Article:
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Loch Ederline

Crannog (Period Unassigned)

Site Name Loch Ederline

Classification Crannog (Period Unassigned)

Canmore ID 22798

Site Number NM80SE 39

NGR NM 8671 0252

Datum OSGB36 - NGR


Ordnance Survey licence number 100057073. All rights reserved.
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Administrative Areas

  • Council Argyll And Bute
  • Parish Kilmichael Glassary
  • Former Region Strathclyde
  • Former District Argyll And Bute
  • Former County Argyll

Archaeology Notes

NM80SE 39 8671 0252.

(NM 867 026).Crannog, Ederline Loch. There is a stony mound, with low bushes growing on it close to the W shore of Ederline Loch. It has a probable causeway, clear on air photographs, leading through the reeds between it and the bank.

M Campbell and M Sandeman 1964.

NM 8672 0253. This crannog measured 6m in diameter and 0.3m high (when the level of the loch was high). It is composed of small rounded stones, with no apparent structure, although below water level the stones do not seem to have been disarranged and are still well set. A causeway could not be confirmed, the average depth of water between crannog and shore being c. 2.0m.

Surveyed at 1/2500.

Visited by OS (D W R) 12 October 1971.

Situated some 60m from the W shore, this crannog measures about 6m in diameter above present water-level and doubtless considerably more at its base; it is likely that there was a causeway between the crannog and the adjacent shore.

Visited August 1986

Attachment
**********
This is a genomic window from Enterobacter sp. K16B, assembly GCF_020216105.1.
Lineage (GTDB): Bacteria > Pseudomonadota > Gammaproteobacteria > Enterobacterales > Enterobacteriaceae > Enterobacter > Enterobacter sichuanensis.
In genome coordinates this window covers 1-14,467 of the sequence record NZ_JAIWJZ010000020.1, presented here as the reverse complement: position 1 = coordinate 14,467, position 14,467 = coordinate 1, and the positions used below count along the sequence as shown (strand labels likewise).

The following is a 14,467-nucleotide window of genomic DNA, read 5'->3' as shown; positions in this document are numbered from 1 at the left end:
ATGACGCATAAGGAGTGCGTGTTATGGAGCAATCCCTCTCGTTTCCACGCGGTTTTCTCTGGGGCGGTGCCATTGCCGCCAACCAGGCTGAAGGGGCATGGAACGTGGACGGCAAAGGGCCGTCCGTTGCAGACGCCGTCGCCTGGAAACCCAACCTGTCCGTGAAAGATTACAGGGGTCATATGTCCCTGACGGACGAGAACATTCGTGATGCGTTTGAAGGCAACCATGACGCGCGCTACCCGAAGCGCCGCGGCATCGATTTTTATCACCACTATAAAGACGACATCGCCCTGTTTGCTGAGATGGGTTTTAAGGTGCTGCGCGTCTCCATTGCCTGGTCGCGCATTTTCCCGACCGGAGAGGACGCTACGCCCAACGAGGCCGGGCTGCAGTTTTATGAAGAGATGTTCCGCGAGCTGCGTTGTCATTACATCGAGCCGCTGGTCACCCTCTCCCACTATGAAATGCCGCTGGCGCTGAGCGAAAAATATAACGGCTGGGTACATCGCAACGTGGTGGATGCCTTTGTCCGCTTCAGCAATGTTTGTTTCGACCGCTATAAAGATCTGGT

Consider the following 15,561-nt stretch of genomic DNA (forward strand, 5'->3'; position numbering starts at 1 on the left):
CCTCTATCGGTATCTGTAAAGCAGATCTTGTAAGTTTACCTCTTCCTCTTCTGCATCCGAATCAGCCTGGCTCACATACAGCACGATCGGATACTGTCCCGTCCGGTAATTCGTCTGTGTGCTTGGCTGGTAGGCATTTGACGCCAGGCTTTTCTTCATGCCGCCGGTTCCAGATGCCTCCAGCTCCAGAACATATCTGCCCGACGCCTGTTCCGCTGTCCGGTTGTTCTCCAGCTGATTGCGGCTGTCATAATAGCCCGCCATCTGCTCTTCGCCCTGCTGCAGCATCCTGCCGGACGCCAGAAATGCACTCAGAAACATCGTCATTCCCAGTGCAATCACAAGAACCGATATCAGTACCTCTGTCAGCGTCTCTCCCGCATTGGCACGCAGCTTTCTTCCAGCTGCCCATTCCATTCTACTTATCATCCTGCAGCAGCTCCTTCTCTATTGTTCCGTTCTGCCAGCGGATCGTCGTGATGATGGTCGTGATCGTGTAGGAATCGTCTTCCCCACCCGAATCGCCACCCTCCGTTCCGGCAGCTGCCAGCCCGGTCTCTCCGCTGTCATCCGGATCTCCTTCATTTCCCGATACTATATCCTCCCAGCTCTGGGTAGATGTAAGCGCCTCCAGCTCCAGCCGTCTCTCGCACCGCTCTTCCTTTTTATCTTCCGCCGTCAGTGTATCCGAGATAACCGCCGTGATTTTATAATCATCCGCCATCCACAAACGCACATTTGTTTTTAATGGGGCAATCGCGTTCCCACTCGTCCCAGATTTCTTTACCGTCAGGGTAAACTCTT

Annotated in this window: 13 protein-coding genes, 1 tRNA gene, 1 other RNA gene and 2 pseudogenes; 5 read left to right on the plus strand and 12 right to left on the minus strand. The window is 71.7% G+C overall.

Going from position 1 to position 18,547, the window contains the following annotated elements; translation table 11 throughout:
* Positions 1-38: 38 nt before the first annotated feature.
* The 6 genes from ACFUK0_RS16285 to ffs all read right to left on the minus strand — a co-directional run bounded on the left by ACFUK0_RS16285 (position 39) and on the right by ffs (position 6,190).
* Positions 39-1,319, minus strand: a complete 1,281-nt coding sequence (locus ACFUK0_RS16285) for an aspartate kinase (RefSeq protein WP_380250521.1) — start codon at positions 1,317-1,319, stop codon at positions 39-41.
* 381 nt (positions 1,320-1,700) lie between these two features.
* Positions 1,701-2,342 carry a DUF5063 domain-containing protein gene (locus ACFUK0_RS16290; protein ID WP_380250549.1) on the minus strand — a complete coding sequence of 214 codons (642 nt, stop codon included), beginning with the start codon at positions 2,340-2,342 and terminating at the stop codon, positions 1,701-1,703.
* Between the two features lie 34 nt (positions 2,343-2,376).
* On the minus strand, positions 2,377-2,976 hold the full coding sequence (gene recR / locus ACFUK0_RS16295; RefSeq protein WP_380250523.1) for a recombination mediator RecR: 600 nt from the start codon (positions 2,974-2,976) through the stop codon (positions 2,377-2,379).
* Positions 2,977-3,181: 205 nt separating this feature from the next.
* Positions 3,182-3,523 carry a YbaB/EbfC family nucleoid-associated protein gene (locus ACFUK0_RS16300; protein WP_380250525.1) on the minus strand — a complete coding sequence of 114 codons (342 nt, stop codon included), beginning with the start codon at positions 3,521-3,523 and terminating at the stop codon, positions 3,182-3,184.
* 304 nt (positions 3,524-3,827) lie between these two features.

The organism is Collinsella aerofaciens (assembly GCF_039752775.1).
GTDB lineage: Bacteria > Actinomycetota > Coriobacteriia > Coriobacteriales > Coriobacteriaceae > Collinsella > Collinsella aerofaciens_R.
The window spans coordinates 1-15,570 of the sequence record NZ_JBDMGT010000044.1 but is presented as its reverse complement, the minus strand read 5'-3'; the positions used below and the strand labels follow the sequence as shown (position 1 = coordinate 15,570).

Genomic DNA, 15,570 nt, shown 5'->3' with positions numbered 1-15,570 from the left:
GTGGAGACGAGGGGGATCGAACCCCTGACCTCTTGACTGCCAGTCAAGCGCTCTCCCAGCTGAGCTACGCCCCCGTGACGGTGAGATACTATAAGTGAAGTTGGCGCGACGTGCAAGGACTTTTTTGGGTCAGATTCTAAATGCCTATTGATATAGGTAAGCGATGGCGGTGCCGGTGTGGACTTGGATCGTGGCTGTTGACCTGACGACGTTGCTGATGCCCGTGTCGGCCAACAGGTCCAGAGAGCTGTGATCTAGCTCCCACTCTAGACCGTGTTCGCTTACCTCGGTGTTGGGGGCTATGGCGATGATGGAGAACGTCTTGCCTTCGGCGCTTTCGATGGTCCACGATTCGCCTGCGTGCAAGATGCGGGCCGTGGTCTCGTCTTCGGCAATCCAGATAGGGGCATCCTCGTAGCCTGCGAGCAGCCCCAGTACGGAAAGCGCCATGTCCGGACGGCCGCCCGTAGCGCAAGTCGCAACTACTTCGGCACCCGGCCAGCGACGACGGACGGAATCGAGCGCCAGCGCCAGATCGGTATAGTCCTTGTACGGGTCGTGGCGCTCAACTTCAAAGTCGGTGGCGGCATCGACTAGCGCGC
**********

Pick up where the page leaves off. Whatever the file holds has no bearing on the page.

Field Visit (2003)

NM 8672 0253 The crannog is visible above the water line as a tree-covered boulder mound, the dry area being c 7m in diameter at the time of survey (summer water level). Around 75% of the site is submerged. The diameter of the base of the stone mound is 17m, and the site is located 55m from the modern W shore of the loch. The site measures 1.5m high from base to tip. A small cairn construction on top of the mound is likely to be of modern origin.

No piles were noted although two parallel horizontal timbers, probably alder, were seen protruding from the mound beneath the boulders and layer of silt approximately 25cm deep. These timbers are in a comparatively poor state of preservation, perhaps indicating that they have been exposed to air at some point in the past. No evidence of the construction of the causeway is visible, though it is possible that this is concealed beneath the silt. However, a raised area of the loch bed runs between the site and the W shore, and it is likely that this is the feature visible on aerial photographs.

Full report has been lodged with the NMRS.

Sponsors: Dr J N Marshall (Isle of Bute) Memorial Fund, CBA Challenge Funding, University of Nottingham.

M G Cavers 2003


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